Campus Corner

February 14, 2013

Western Athletic Conference basketball tournament could come to KC

The Western Athletic Conference and UMKC formally announced their partnership on Thursday and one of the benefits of WAC membership could be postseason basketball at home for the Kangaroos.

Campus Corner

The Star's blog on college sports, featuring Kansas, Kansas State and Missouri

Another college basketball tournament in Kansas City?

The Western Athletic Conference could bring its event here.

The league and UMKC formally announced their partnership on Thursday amid cheerleaders, the school’s fight song and an audience of athletes, coaches, fans and media at the university’s theater in the Student Union.

One of the benefits of WAC membership could be postseason basketball at home for the Kangaroos.

“There’s an opportunity to bring the WAC Tournament here, hopefully sooner rather later,” UMKC athletic director Tim Hall said.

Perhaps not in the first year or two of league membership, Hall said, but next three or four. And the school and league would consider all area venues, including the Independence Events Center.

The Kangaroos will leave the Summit League and face greater transportation costs in their new league this fall. The school determined it will spend about $160,000 more to travel its teams to WAC destinations spread over three time zones. That money will come from private funds, not the school’s budget, Hall said.

Because of direct flights to several WAC cities, Hall and Chancellor Leo Morton said their research indicates students will spend less time on the road in their new home than they do in the Summit, where buses are typically used to move teams throughout the Midwest.

UMKC also won’t pay an entrance fee to the WAC, and the new conference will cover the cost of UMKC’s exit fee from the Summit League: $250,000.

The WAC will add six schools next year. The league that started in 1962 to serve Western schools has been as active in realignment as any in college sports.

Arizona, Arizona State, Utah and Brigham Young were original WAC schools. TCU and Boise State were recent WAC members.

Most current football playing schools, such as Louisiana Tech, Utah State and San Jose State, are moving to new leagues for 2013-14.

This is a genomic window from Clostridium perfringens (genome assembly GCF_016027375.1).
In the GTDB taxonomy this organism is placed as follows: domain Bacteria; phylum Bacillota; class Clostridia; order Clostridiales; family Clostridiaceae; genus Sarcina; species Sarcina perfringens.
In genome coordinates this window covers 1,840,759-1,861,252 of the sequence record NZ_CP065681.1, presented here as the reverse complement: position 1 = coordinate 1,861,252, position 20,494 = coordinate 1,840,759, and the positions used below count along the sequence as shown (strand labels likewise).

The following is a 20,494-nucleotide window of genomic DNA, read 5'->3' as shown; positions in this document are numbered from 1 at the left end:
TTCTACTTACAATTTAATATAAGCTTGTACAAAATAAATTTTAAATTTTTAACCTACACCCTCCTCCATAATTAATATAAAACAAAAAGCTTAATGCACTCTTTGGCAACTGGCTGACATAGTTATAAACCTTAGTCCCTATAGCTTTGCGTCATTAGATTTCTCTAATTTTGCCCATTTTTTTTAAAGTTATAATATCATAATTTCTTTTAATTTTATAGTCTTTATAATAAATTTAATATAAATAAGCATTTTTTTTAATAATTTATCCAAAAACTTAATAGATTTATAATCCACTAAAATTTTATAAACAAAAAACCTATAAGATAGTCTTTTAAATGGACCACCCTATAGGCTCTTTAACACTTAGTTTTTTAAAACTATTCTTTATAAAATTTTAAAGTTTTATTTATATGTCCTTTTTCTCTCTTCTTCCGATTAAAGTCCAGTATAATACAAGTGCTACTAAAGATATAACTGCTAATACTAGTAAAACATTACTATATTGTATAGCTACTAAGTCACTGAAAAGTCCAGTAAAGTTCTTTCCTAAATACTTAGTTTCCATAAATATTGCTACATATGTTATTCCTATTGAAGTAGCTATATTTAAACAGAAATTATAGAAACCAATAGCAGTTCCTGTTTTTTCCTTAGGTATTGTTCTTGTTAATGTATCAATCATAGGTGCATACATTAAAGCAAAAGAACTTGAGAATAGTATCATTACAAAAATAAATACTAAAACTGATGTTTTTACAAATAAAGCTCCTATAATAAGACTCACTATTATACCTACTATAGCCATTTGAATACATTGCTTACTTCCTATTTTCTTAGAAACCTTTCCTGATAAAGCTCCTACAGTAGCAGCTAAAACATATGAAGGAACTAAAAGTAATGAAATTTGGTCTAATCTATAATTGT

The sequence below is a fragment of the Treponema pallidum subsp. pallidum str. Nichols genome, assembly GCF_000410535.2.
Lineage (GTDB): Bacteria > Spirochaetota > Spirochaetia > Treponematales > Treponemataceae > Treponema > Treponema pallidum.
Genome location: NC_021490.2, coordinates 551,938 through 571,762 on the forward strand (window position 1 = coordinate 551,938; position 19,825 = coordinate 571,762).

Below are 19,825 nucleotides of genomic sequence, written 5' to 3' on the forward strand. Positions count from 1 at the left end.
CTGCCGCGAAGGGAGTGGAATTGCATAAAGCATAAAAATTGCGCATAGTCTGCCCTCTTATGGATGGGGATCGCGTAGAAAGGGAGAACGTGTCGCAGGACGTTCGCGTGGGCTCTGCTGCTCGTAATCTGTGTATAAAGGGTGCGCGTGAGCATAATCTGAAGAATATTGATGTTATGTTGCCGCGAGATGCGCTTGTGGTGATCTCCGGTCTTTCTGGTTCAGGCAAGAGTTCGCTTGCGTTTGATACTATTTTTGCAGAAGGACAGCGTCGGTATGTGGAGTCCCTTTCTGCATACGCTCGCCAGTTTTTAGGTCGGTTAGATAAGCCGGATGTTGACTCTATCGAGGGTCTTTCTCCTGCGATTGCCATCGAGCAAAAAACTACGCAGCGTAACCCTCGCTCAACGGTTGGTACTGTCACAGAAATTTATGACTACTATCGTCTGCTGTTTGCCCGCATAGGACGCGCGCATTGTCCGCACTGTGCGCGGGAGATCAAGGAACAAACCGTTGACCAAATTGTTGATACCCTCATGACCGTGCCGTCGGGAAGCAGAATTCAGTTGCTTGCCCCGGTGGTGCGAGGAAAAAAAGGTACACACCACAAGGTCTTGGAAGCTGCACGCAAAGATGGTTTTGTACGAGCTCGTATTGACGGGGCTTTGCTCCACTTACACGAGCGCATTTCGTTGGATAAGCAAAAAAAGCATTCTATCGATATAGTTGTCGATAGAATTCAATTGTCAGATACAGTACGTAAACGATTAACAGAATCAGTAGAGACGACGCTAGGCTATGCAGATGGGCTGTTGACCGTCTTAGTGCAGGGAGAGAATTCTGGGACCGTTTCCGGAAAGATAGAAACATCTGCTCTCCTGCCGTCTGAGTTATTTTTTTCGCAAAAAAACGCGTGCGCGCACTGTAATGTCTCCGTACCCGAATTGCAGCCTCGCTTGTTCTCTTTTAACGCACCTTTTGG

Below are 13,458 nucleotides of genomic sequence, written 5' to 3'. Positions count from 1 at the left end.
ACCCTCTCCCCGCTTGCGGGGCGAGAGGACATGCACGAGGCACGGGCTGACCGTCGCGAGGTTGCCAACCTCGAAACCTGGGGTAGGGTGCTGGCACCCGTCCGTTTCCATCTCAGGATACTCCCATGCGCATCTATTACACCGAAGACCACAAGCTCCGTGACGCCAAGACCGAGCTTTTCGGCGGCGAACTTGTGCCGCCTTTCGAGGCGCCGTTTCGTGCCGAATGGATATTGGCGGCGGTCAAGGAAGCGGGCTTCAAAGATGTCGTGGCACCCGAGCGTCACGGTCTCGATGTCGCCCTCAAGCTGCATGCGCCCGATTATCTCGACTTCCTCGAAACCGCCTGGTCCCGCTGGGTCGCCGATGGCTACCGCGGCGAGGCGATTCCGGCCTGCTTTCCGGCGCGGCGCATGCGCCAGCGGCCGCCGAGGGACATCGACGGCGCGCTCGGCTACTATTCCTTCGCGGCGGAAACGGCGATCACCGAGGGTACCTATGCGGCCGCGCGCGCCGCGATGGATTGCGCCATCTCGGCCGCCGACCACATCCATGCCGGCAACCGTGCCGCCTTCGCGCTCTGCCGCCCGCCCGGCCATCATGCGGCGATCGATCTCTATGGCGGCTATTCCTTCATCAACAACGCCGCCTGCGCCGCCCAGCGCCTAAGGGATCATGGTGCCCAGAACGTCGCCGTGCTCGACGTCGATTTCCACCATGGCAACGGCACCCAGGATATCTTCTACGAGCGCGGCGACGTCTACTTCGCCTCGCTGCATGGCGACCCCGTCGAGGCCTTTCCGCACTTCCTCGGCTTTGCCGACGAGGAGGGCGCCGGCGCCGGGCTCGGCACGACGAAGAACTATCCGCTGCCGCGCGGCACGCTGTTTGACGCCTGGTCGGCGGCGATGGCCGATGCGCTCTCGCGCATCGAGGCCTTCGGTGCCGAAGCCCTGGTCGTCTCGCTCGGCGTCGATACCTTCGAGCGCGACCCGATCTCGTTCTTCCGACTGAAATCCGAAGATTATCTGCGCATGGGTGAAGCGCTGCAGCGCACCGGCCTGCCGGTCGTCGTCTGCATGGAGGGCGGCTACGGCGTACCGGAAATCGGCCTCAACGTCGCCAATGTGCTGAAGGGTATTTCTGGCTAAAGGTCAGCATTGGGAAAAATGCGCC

New Mexico State, Seattle and Idaho are the only WAC schools competing in basketball this season that are expected to be in the WAC next year, although Idaho is expected to leave for the Big Sky in 2014-15.

Joining the league along with UMKC are Bakersfield (Calif.), Chicago State, Grand Canyon (Ariz.), Texas Pan-American and Utah Valley.

WAC interim commissioner Jeff Hurd said he doesn’t believe the shuffling has concluded.

“These are volatile times,” Hurd said. “Conference realignment isn’t over. There will more coming forward. But the WAC has built a great foundation for the future.”

The WAC offers championships in all sports sponsored by UMKC. The conference added men’s soccer as an affiliate sport, accepting teams from schools in other conferences, this year, and the Kangaroos soccer program will be part of a league that includes Air Force, UNLV and San Jose State.

From a competitive standpoint, UMKC figures to fare better in its new league. The Kangaroos’ budget of about $11.7 million based on federal figures in 2012 will be on the higher end of athletic budgets of next year’s WAC athletic departments that don’t sponsor football.

Finding greater success for men’s basketball is paramount. The Kangaroos are in the bottom half of the Summit League standings in coach Matt Brown’s sixth season. The program, which has been a member of its current conference since 1994, has never played in the league tournament championship game, where a victory would provide an automatic bid to the NCAA Tournament.

Several other UMKC programs have crossed that postseason threshold.

“Competitive success matters,” Hall said. “We need to put ourselves in a position to win more frequently, sooner. Once we get into the NCAA Tournament I think some other things will fall into place for us.”

Hall wasn’t specific on the future of Brown, who has turned in one winning season since he was hired in 2007.

“I would be disingenuous if I said that I wasn’t disappointed,” Hall said. “We haven’t been as successful as need to be. We’ll do what we do with every other program. We support our coaches and student-athletes, and we’ll take it through the conference tournament and see what happens from there.”

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